All medical professionals owe their patients a duty of care, which means doctors, nurses, and other healthcare professionals must provide you with an adequate level of care. If they don’t, you could suffer harm that might have been avoided if you had received the correct level of care.

Specifically, medical negligence involves:

  • A medical professional owing you a duty of care
  • That individual breaching the duty they owe you
  • As a result, you suffer physical or mental harm that might have been avoided if you had received an adequate level of care

Medical negligence could involve a doctor or GP failing to diagnose a wrist fracture. We will discuss this in the next section, but you can contact our advisers if you have questions about claiming for a wrist fracture that was missed during a medical assessment.

Diagnosing Wrist Fractures

The NHS states that a broken bone could occur due to a fall or being struck by an object. When assessing the extent of your potential fractures, a doctor or GP may check whether your wrist is swollen, bruised, or visibly deformed. They may also send you for various scans, such as an X-ray, which may help them diagnose your injuries.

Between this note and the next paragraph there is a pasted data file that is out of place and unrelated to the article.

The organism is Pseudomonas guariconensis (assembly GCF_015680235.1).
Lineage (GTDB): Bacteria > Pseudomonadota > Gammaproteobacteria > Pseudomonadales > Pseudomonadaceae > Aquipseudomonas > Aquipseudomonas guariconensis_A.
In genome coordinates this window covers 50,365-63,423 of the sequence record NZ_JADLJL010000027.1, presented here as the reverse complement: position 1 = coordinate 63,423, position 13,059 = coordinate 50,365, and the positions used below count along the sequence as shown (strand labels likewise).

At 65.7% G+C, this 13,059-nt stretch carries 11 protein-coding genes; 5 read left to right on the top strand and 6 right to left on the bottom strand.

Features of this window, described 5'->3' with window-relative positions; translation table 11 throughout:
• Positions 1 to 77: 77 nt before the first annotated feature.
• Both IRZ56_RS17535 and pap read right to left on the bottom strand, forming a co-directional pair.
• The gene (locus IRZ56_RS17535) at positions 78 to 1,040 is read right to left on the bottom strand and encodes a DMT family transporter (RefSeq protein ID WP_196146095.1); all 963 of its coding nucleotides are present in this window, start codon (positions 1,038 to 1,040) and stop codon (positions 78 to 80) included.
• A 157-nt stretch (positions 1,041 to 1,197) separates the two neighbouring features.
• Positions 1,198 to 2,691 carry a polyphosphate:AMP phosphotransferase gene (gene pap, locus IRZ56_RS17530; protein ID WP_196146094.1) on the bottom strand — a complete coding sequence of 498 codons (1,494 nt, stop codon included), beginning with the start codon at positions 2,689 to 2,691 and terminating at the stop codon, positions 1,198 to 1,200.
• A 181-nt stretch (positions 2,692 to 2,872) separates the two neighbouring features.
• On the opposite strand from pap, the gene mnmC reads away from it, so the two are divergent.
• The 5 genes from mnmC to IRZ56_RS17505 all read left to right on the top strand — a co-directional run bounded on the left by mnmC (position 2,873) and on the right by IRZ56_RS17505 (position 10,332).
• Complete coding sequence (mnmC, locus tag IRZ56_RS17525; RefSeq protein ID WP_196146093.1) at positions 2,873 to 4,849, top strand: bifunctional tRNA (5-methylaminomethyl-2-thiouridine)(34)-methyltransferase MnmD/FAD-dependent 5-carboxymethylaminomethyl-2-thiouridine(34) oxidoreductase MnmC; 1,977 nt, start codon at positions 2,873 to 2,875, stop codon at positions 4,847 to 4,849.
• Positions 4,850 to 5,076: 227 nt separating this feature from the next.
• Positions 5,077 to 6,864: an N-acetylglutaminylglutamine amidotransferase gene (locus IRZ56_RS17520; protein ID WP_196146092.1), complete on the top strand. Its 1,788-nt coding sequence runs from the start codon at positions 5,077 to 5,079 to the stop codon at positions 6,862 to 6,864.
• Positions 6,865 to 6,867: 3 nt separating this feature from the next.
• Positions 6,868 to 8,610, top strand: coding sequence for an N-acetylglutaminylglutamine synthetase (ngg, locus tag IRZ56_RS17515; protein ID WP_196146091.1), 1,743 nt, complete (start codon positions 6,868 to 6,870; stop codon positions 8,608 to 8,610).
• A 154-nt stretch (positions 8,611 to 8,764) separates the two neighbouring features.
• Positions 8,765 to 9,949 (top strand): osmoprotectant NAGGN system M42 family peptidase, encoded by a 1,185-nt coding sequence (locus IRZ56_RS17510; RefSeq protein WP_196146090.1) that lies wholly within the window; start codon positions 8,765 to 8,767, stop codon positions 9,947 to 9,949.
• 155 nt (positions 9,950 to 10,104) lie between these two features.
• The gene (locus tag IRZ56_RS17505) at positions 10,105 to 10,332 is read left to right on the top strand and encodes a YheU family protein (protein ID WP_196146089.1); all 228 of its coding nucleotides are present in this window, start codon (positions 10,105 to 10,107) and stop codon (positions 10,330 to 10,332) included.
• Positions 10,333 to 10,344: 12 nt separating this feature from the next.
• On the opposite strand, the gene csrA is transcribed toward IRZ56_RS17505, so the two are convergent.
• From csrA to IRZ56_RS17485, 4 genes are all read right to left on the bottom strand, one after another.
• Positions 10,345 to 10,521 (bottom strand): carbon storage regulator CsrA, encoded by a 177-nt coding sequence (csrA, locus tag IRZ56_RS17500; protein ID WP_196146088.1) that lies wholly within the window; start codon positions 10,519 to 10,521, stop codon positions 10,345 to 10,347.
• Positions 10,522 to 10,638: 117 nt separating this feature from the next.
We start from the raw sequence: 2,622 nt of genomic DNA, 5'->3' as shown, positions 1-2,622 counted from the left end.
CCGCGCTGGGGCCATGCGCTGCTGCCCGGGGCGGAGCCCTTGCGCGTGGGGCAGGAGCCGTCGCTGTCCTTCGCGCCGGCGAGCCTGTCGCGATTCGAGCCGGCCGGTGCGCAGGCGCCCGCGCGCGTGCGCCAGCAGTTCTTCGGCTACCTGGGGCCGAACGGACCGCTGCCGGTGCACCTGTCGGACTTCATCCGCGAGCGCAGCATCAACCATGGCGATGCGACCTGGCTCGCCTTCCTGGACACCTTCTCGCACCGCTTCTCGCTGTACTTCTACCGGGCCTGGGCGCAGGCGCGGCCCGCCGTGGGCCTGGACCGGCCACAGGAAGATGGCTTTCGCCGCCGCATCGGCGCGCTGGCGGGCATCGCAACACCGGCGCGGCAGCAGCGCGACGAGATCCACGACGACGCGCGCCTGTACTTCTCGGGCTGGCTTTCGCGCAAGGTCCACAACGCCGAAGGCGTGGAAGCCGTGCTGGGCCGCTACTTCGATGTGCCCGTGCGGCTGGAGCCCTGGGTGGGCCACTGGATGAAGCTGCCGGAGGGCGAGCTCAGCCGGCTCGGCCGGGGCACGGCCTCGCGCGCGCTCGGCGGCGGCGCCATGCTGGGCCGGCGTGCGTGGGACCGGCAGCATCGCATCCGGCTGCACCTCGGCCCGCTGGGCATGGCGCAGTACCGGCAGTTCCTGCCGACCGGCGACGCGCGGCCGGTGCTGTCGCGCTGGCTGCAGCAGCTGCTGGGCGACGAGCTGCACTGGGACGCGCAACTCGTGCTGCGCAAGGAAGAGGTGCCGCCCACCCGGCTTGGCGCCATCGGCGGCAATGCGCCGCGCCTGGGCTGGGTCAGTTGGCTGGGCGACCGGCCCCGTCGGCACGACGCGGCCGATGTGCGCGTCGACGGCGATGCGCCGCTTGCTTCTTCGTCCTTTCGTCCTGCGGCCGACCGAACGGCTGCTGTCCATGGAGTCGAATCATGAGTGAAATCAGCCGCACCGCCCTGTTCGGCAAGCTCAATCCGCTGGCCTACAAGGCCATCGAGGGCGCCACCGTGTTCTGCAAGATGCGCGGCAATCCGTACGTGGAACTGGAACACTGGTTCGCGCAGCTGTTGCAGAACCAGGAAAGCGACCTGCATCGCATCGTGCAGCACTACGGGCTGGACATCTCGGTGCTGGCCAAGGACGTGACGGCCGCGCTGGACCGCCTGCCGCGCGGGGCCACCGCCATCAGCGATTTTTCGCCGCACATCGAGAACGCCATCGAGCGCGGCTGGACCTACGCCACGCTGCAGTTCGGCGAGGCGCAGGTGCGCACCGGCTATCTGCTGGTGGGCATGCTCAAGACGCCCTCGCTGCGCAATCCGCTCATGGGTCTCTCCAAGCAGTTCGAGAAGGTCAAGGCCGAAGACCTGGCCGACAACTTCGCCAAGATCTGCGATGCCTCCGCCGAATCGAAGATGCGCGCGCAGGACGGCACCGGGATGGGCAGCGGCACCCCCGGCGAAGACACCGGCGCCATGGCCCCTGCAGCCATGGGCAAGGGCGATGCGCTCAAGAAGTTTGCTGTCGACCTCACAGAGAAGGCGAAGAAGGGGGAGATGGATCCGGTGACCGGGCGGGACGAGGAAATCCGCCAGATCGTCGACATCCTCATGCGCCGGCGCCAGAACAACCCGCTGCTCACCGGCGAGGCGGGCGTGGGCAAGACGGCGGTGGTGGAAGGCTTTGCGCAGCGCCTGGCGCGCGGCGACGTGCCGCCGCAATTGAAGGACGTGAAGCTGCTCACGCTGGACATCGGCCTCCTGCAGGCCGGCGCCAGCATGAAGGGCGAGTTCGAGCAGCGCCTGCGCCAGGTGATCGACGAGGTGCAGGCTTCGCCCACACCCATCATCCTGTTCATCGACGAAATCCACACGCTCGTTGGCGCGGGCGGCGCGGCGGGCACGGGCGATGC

In the next section, we will discuss examples of how a wrist fracture could be missed due to medical negligence.

Why Are Fractures Missed?

Misdiagnosis of a fracture could occur if the doctor examining you does not provide adequate care. However, it is important to be aware that not all missed fractures result from medical negligence. Below we look at examples of how a medical professional may miss a fracture:

  • A doctor misses a fracture of the wrist because they fail to listen to what the patient is saying.
  • A medical professional fails to spot a clear fracture on the X-ray.